Link Up, a sexual and reproductive health and rights (SRHR) project led by the International HIV/AIDS Alliance, has reached more than 500,000 young people since it began in 2013.
The project, which is implemented in partnership with several global SRHR and HIV organisations is on track to reach one million young people in five countries across Africa and Asia by July next year.
The organisations which deliver and support Link Up recently came together at an African regional meeting in Entebbe, Uganda. Delegates discussed progress against their targets and the challenges they have faced so far. They also looked at learning and best practice in planning for the project as it enters its third and final year.
Georgina Caswell, regional advisor for Link Up, said: “Young people in Link Up have collaborated with partners to drive innovation in the project. This has included the production of rights-based and creative health promotion materials, and trainings with service providers and policymakers aimed at addressing attitudes towards key populations affected by HIV. They have also advocated at district level to increase resources for adolescent and youth-friendly services. Young people’s visible leadership in the project has both expanded young people’s access to a wide range of SRHR and HIV services and contributed to reducing stigma experienced by young people living with and most affected by HIV.”
Cultural challenges in Burundi
In Burundi, Link Up is the largest programme providing sexual and reproductive health education and services to young people most affected by HIV, including young people living with HIV, young people who sell sex, and young men who have sex with men. Alliance Burundaise Contre le SIDA et pour la promotion de la Sante (ABS) and its partners, including youth networks and organisations, have already exceeded their target of reaching 17,500 young people in the community, informing them about health services and encouraging them to use them. These include integrated family planning, STI and HIV services.
While Link Up in Burundi has reached its target, this has not been easy due to cultural challenges. Examples include young women needing to seek consent from relatives to use family planning services, and men who have sex with men fearing discrimination under the law.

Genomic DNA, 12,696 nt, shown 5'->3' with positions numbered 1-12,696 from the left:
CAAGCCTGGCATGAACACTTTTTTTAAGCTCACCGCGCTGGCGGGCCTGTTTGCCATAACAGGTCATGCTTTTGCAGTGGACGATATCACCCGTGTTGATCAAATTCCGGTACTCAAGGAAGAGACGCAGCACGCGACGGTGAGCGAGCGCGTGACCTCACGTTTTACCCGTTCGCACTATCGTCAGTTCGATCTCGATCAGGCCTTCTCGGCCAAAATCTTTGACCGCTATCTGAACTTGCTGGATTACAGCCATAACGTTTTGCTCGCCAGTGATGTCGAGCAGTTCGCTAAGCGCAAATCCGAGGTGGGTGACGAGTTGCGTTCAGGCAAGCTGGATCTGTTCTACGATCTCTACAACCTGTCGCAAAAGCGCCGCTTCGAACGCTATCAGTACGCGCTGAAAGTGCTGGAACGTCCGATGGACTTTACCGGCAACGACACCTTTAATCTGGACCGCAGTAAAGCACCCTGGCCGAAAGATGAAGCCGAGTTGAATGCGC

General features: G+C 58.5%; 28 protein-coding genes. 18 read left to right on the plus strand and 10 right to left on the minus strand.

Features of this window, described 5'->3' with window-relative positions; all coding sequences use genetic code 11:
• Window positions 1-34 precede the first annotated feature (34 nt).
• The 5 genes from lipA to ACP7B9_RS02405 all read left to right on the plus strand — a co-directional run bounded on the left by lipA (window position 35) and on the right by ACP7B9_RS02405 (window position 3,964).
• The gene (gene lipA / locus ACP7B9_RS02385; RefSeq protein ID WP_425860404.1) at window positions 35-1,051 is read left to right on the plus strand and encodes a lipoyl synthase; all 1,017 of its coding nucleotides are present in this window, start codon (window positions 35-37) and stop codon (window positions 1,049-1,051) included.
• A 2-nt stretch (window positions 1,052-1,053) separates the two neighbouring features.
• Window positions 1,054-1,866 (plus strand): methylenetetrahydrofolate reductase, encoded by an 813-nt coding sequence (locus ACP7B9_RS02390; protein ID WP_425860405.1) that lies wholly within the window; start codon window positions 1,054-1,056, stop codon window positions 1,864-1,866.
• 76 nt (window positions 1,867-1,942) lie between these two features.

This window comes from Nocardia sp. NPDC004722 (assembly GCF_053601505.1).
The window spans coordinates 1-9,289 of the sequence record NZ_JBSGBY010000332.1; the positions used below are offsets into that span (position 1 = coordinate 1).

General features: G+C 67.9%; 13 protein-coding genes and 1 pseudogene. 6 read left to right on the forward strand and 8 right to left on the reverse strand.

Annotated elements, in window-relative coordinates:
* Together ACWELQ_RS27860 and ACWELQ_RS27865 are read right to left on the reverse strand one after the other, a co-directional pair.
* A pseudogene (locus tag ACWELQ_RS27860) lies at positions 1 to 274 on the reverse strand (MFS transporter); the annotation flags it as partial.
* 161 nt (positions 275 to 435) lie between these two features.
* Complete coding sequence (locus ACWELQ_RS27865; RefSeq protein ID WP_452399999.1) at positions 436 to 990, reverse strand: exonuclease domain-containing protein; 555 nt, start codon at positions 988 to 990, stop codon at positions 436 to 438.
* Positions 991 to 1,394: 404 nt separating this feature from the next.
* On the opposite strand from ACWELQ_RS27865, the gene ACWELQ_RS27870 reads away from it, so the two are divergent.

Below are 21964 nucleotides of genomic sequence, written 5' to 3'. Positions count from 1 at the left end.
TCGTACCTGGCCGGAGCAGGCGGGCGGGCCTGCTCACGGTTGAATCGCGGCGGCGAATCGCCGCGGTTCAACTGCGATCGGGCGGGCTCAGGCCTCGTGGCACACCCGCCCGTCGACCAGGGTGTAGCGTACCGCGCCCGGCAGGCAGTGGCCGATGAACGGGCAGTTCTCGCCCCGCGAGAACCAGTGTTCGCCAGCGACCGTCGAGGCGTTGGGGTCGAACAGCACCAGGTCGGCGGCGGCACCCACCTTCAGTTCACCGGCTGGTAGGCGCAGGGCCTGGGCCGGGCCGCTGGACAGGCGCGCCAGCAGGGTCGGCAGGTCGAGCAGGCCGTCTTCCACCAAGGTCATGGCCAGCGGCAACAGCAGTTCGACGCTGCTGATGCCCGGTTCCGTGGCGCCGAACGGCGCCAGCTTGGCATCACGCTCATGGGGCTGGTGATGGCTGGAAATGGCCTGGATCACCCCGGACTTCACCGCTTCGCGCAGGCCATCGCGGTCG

Cedric Nininahazwe from RNJ+, a youth network and implementing partner in Link Up in Burundi, said: “We have seen some progress among young people living with HIV who are more empowered, visible, engaged in education activities and reaching their peers in communities and facilities in order to ensure they receive services they want and need.”
Community role models in Ethiopia
In Ethiopia, Link Up aims to reach 140,000 young people affected by HIV and encourage them to access health and information services. It will be approaching this target by the end of this year. It has educated and trained more than 1,735 young peer educators, parents and local leaders as role models, exceeding its target in this area.
The role models identify and talk to young people about relationships, including issues of gender and sexuality, subjects that are considered taboo within their community. They also play a critical role in helping young people find solutions to any problems they may be facing. Link Up Ethiopia has also trained members of community-based organisations and service providers on sexual and reproductive health and rights issues which affect young people so that they are sensitive and responsive to the needs of young people.
Daniel Gudeta, Project Coordinator at the Organization for Support Services for AIDS (OSSA), the Alliance Linking Organisation leading Link Up in Ethiopia, said: “Getting community buy-in is important for the sustainability of projects; and an excellent example we have is that our government gave land to one of the branches of OSSA to provide services for street children long after the project ended.”
Creative models of service delivery in Uganda
In Uganda, Link Up aims to reach 275,000 young people affected by HIV, increasing their access to family planning, STI and HIV information and services. The project had reached 171,190 young people in community settings by March 2015 and is on track to reach its target by next year July.
Link Up partners in Uganda have employed a number of creative strategies in order to reach young people and offer them services. These include: training peer educators from specific populations of young people to reach their peers with information and to refer them to services; providing peer educators with stipends that they can use to accompany peers to health facilities to make sure they are comfortable and get the services they need; taking services to young people through clinical outreach, including the use of four tuk tuks (tricycles) that carry a range of family planning, STI and HIV commodities; supporting youth camps so young people can have fun and at the same time learn about their health and access services on the spot, if they would like them; and involving young people in developing colourful and appealing health promotion campaigns, such as Uganda’s ‘Stay on top of your game’ campaign, which comes with leaflets, wristbands, posters and even a jingle.
Jacquelyne Alesi, executive director of the Uganda Network of Young People Living with HIV, said: “Link Up’s legacy will be the many young people who have contributed to the programme as peer educators, counsellors in facilities, advocates for the health and rights of young people and researchers in their communities. Through the project, we have developed new skills, which we will continue to apply in Link Up and beyond as we aim for quality and comprehensive services for all.”